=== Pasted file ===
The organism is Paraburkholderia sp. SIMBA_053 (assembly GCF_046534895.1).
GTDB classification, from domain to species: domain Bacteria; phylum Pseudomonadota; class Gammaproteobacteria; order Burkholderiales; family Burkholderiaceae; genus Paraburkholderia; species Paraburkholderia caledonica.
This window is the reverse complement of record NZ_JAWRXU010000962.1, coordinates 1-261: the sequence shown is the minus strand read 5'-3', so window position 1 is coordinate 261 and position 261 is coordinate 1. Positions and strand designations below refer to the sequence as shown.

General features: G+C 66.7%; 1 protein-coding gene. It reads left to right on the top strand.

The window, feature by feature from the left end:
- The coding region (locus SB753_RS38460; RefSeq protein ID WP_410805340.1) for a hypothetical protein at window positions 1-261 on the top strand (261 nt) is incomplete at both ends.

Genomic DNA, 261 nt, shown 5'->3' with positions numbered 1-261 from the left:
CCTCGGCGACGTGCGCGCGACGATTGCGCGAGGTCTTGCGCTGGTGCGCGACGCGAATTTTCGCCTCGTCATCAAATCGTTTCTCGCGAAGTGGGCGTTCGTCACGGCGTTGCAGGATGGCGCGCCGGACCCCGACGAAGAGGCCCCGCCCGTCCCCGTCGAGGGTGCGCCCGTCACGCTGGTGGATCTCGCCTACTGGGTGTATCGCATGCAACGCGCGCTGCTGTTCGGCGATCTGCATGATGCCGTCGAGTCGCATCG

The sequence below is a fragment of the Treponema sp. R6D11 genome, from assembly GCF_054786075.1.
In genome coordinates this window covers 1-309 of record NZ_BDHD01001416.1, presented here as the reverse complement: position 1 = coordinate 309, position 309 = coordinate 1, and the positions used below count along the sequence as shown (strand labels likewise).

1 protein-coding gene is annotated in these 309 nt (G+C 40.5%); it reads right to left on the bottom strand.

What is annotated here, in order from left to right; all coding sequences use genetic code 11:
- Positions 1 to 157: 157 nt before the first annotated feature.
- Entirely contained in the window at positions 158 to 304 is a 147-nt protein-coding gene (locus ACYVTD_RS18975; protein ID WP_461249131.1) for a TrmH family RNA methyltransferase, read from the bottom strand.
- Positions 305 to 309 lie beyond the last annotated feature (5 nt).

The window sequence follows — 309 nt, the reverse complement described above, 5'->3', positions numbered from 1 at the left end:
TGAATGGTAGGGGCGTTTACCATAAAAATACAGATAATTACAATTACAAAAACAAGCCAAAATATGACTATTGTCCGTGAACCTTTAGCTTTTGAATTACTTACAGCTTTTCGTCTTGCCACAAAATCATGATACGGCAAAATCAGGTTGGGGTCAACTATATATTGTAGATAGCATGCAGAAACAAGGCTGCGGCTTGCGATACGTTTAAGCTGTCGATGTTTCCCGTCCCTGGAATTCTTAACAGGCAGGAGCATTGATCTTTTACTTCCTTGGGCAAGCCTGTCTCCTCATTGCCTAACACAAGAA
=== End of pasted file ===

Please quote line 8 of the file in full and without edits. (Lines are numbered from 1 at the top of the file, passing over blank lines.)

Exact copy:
CCTCGGCGACGTGCGCGCGACGATTGCGCGAGGTCTTGCGCTGGTGCGCGACGCGAATTTTCGCCTCGTCATCAAATCGTTTCTCGCGAAGTGGGCGTTCGTCACGGCGTTGCAGGATGGCGCGCCGGACCCCGACGAAGAGGCCCCGCCCGTCCCCGTCGAGGGTGCGCCCGTCACGCTGGTGGATCTCGCCTACTGGGTGTATCGCATGCAACGCGCGCTGCTGTTCGGCGATCTGCATGATGCCGTCGAGTCGCATCG